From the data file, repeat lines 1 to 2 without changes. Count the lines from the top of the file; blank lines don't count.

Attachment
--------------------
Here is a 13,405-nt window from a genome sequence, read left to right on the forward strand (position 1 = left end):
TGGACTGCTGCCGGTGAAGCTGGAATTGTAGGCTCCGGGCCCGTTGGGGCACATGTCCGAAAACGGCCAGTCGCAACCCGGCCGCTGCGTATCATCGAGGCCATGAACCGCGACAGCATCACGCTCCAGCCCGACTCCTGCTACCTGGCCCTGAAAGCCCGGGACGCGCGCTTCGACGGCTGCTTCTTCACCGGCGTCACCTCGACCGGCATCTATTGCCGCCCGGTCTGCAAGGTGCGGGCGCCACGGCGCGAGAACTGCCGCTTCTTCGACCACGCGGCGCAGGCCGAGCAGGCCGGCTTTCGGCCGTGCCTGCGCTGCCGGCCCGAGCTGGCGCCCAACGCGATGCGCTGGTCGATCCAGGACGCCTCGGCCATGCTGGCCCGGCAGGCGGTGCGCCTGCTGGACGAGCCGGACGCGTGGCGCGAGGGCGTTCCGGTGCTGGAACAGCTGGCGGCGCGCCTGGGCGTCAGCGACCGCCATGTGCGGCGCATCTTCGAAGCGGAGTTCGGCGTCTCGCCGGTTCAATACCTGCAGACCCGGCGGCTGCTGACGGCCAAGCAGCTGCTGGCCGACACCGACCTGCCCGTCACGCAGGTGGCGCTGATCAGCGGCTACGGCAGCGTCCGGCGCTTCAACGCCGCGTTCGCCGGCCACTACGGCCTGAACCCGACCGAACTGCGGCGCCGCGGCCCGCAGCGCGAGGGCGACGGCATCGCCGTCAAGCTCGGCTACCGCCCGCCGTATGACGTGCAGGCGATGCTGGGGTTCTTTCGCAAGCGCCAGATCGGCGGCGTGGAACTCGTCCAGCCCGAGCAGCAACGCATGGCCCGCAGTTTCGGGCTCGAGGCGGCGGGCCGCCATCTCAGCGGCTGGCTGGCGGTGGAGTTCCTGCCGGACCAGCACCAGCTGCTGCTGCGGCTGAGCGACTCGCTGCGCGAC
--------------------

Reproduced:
Here is a 13,405-nt window from a genome sequence, read left to right on the forward strand (position 1 = left end):
TGGACTGCTGCCGGTGAAGCTGGAATTGTAGGCTCCGGGCCCGTTGGGGCACATGTCCGAAAACGGCCAGTCGCAACCCGGCCGCTGCGTATCATCGAGGCCATGAACCGCGACAGCATCACGCTCCAGCCCGACTCCTGCTACCTGGCCCTGAAAGCCCGGGACGCGCGCTTCGACGGCTGCTTCTTCACCGGCGTCACCTCGACCGGCATCTATTGCCGCCCGGTCTGCAAGGTGCGGGCGCCACGGCGCGAGAACTGCCGCTTCTTCGACCACGCGGCGCAGGCCGAGCAGGCCGGCTTTCGGCCGTGCCTGCGCTGCCGGCCCGAGCTGGCGCCCAACGCGATGCGCTGGTCGATCCAGGACGCCTCGGCCATGCTGGCCCGGCAGGCGGTGCGCCTGCTGGACGAGCCGGACGCGTGGCGCGAGGGCGTTCCGGTGCTGGAACAGCTGGCGGCGCGCCTGGGCGTCAGCGACCGCCATGTGCGGCGCATCTTCGAAGCGGAGTTCGGCGTCTCGCCGGTTCAATACCTGCAGACCCGGCGGCTGCTGACGGCCAAGCAGCTGCTGGCCGACACCGACCTGCCCGTCACGCAGGTGGCGCTGATCAGCGGCTACGGCAGCGTCCGGCGCTTCAACGCCGCGTTCGCCGGCCACTACGGCCTGAACCCGACCGAACTGCGGCGCCGCGGCCCGCAGCGCGAGGGCGACGGCATCGCCGTCAAGCTCGGCTACCGCCCGCCGTATGACGTGCAGGCGATGCTGGGGTTCTTTCGCAAGCGCCAGATCGGCGGCGTGGAACTCGTCCAGCCCGAGCAGCAACGCATGGCCCGCAGTTTCGGGCTCGAGGCGGCGGGCCGCCATCTCAGCGGCTGGCTGGCGGTGGAGTTCCTGCCGGACCAGCACCAGCTGCTGCTGCGGCTGAGCGACTCGCTGCGCGAC